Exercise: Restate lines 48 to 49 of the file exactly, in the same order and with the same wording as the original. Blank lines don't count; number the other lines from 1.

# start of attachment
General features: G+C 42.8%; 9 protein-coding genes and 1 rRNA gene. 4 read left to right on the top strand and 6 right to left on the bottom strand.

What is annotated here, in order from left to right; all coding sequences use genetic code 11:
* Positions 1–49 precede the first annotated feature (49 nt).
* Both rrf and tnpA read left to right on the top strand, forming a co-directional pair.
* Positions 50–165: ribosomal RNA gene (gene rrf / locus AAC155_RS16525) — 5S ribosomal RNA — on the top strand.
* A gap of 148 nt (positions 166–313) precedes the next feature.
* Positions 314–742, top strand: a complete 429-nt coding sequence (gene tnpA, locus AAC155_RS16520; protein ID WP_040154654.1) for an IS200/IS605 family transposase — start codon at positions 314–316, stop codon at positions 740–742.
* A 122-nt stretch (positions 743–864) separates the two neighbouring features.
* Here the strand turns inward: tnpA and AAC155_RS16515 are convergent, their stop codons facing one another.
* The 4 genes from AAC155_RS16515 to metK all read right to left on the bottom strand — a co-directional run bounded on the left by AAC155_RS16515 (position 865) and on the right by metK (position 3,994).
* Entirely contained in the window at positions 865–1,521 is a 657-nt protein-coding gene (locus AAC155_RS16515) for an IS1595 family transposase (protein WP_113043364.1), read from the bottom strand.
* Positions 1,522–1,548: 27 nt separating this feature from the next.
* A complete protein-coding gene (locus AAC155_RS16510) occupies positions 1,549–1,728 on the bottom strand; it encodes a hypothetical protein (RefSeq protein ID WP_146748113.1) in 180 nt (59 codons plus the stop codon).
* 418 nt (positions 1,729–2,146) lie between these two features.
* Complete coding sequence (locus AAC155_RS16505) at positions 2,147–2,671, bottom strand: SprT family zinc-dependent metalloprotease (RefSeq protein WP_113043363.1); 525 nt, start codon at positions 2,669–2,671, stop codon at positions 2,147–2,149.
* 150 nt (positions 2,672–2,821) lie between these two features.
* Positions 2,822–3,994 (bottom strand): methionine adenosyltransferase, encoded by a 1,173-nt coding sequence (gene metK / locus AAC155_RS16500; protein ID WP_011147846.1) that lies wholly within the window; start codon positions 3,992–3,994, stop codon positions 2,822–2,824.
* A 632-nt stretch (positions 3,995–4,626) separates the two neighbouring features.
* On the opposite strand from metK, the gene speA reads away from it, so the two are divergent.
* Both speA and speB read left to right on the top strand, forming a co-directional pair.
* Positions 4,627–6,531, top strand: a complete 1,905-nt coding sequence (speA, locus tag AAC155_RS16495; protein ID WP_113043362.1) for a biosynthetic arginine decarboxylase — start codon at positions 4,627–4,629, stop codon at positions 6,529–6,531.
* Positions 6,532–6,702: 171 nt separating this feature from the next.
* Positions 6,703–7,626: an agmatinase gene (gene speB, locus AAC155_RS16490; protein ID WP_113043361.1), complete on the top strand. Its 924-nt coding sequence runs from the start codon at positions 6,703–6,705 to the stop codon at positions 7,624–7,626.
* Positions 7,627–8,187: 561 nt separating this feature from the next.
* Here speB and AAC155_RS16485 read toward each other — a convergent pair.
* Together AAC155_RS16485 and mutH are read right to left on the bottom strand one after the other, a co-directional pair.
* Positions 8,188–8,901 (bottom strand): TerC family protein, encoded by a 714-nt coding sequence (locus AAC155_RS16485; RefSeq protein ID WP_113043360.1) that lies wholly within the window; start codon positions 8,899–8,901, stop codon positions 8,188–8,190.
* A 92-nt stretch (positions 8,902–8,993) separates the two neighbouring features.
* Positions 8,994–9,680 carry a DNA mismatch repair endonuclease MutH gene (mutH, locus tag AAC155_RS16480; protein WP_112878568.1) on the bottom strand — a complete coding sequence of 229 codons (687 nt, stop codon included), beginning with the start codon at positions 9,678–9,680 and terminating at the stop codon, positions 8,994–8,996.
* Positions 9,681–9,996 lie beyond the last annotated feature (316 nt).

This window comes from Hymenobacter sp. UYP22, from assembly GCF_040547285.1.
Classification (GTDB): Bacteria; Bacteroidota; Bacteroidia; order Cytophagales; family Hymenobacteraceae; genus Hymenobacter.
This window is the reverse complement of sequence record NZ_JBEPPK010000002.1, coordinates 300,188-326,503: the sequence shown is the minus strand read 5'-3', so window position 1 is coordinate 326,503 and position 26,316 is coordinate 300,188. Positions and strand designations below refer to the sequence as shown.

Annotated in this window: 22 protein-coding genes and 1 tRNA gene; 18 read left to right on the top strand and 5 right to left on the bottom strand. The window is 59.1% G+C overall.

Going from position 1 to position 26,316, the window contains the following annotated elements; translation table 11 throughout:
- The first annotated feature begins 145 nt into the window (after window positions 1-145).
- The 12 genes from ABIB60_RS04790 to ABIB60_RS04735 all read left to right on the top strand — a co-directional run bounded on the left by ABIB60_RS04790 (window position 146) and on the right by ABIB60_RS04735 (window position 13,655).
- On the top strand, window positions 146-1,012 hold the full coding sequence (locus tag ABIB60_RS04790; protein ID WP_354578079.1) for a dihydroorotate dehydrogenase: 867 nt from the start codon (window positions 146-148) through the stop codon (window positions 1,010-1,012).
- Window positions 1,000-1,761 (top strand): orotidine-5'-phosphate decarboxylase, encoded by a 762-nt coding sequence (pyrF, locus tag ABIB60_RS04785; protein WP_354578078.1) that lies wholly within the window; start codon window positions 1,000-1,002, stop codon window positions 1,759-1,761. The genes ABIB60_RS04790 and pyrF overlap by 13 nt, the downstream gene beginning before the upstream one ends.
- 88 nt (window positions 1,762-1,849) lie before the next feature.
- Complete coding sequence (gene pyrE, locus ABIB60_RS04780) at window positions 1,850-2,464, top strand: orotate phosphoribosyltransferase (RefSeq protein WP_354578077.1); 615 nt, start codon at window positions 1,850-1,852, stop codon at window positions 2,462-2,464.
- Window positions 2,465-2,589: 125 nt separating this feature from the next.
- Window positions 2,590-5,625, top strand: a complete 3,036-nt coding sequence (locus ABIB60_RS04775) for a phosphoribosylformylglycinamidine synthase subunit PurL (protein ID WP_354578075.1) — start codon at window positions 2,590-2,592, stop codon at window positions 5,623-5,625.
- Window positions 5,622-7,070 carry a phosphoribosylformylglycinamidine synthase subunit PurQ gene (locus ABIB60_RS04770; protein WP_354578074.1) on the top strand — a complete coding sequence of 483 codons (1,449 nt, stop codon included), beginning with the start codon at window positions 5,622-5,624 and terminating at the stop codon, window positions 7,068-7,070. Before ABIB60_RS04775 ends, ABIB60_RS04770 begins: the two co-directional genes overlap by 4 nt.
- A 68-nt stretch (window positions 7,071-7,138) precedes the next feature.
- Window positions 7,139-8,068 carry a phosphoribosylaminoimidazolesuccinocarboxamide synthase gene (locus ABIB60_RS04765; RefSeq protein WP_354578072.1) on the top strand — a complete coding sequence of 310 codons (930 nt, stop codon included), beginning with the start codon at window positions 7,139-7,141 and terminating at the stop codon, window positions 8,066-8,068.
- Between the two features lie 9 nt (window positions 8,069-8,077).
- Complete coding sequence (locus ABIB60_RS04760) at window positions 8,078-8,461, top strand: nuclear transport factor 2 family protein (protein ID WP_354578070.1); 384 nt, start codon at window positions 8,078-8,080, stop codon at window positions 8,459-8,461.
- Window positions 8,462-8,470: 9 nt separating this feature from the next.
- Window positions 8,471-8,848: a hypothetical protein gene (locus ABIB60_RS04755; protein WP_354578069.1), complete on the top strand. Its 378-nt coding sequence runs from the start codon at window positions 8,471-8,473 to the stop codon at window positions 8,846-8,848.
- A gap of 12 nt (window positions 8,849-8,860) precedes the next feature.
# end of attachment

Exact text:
- Complete coding sequence (locus ABIB60_RS04760) at window positions 8,078-8,461, top strand: nuclear transport factor 2 family protein (protein ID WP_354578070.1); 384 nt, start codon at window positions 8,078-8,080, stop codon at window positions 8,459-8,461.
- Window positions 8,462-8,470: 9 nt separating this feature from the next.